Suicide. Why talking about it might save lives.
A Media Release from Connect Health & Community.
The tragic death by suicide of her son’s two teenage classmates (in one year), prompted Connect Health & Community’s Child, Youth & Family Program Manager, Kirstie Edwards, to develop a unique suicide intervention and prevention forum aimed at destigmatising the killer that claims eight Australians every day.
In an age of previously unseen stress and pressure facing our young people, death by suicide is occurring at an alarming rate, shattering lives and communities who are left with an empty void and a life full of unanswered questions.
As a result, a suicide awareness forum, ‘Suicide. Why Talking About It Won’t Kill You’ will be held on Tuesday 11 September as part of a unique mentor program designed to help young people and their families maintain mental well being; and prevent and intervene early into experiences of mental illness and/or thoughts of suicide.
“Every day, 8 people in Australia take their own lives and for every death by suicide, there are an additional 63,000 attempts. To me that’s 63,000 reasons to start talking openly about this preventable cause of death and help those among us who are suffering in silence until the pain gets too much,” said Ms Edwards.
“How can we begin to combat the issue of suicide if we can’t even talk openly about it? How can we expect our young people to seek help, if they don’t feel safe to express their distress?” she asked.
Despite an 11 year career in family community services, it was not until Kirstie’s son’s peer group was shattered by the deaths by suicide of his two classmates, that she experienced first-hand the inadequacies of support and understanding for those left behind by, or even actively contemplating, the scourge of suicide.
“Our community lost two very precious young lives – but it was hushed. Not just private hushed, but closed and hidden because our community didn’t know how to give it words. Those two young people – a daughter, a son, a brother, a sister, grandchild, nephew, niece and friend, ended their lives because it was the only foreseeable way they could see to erase the pain of life,” she said.
“I wonder if it would have been different for them if they lived in a community, a state, a country where we openly talked about suicide for what it is – a state of unashamed distress that warrants unashamed medical crisis response, treatment and ongoing community support. The lives of our children, and anyone else under mental distress, are too precious to not try change perceptions and understanding,” she said.
Ms Edwards said the forum, ‘Suicide. Why Talking About It Won’t Kill You’ is aimed at parents and their children, and community volunteers who work with groups of young people in an effort to encourage open communication and prevent further heartbreaking deaths – and the untold ramifications experienced by communities after they are shattered by this heavily cloaked tragedy.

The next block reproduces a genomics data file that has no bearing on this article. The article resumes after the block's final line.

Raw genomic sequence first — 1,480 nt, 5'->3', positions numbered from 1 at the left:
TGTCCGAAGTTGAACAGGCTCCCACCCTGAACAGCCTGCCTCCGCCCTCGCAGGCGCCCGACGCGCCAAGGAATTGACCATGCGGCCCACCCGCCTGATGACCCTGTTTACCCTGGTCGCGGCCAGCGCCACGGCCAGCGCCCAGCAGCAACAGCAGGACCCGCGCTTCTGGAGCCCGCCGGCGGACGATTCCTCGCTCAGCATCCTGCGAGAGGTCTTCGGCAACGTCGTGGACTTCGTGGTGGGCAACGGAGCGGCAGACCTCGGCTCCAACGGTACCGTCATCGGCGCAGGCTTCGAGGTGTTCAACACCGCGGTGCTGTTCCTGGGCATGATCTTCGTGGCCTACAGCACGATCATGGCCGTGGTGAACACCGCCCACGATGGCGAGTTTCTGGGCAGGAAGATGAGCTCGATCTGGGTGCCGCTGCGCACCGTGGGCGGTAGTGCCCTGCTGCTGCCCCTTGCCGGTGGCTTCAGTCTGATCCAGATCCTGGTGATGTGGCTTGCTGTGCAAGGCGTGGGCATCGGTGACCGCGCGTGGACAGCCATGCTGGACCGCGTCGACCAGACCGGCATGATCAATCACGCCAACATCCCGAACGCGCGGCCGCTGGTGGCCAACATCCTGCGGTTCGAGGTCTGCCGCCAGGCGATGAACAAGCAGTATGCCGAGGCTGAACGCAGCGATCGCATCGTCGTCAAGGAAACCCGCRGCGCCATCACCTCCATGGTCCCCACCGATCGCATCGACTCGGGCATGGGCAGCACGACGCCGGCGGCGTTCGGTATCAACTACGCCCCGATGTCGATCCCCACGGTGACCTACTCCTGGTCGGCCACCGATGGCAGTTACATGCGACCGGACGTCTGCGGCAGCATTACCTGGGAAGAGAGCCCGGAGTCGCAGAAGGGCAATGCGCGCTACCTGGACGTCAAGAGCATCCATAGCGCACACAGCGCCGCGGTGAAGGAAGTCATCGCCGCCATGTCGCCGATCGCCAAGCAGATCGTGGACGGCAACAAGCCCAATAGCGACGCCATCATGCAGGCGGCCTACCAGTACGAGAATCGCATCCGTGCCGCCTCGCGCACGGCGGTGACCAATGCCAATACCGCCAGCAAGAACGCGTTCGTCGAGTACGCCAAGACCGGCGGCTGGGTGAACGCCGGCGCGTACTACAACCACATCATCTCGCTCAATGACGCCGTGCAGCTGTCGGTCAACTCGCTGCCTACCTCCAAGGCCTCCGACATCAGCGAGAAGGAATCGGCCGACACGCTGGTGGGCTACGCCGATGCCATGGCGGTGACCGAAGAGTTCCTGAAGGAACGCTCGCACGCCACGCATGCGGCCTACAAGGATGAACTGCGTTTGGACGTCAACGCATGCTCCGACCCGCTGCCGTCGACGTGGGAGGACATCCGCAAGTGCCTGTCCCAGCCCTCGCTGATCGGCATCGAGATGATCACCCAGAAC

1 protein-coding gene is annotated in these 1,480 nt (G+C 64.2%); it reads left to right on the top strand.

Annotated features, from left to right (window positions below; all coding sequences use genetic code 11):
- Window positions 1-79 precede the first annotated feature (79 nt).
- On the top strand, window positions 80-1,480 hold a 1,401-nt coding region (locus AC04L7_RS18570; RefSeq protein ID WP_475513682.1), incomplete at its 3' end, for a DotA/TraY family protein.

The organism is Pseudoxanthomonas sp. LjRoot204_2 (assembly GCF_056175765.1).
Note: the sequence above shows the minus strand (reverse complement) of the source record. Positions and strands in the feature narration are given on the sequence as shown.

“If we can make people feel more comfortable talking about suicide, and reduce the stigma associated with suicide and mental health stress, we hope our young people will be better able to navigate their personal stresses and seek assistance before their pain becomes too much,” she said.
The Suicide Awareness Forum is being run by Connect Health & Community, in partnership with the Ormond Junior Football Club Youth Mentor Program ‘A Path To Follow’ (APTF) and Lifeline Counsellor, Malcom Guy. APTF is a peer-to-peer mentoring program created to support the well being of children of all ages. The program leverages young players’ common passion for football to introduce the concept of mentoring (via coaching), build relationships within the club and community, and promoting kids’ health and well being practices. Youth support and early intervention mental health service, Headspace will also participate in the forum and have staff on hand to assist attendees.
“The program aims to support the mental wellbeing of our young people in an effort to decrease the number reaching crisis points that lead to hospitalisation and death by suicide,” Ms Edwards said.
“We hope to make the community feel more comfortable talking about suicide and give attendees the basic skills to identify, talk about and help a person displaying suicidal behaviours.”
Ms Edwards said Youth Social Workers will also be available for debriefing and support of audience members.
Event Details: ‘Suicide. Why Talking About It Won’t Kill You’
- When: 5.30 – 7.30pm, Tuesday, 11 September
- Where: Connect Health and Community Meeting Rooms, 2A Gardener’s Rd, Bentleigh East
- Admission: Gold coin donation to the Mentor Program
- Bookings: https://www.trybooking.com/XNHU
Connect Health & Community (formerly Bentleigh Bayside Community Health) is a not-for-profit community health service working to create healthy people, healthy communities. By raising awareness and engaging discussion, Connect Health and Community hopes to reduce the stigma around suicide and mental stress in our community.
Available for interview: Ms Kirstie Edwards, Connect Health and Community
Media Enquiries: Peter Giles, Marketing and Communications Manager: 9192 8973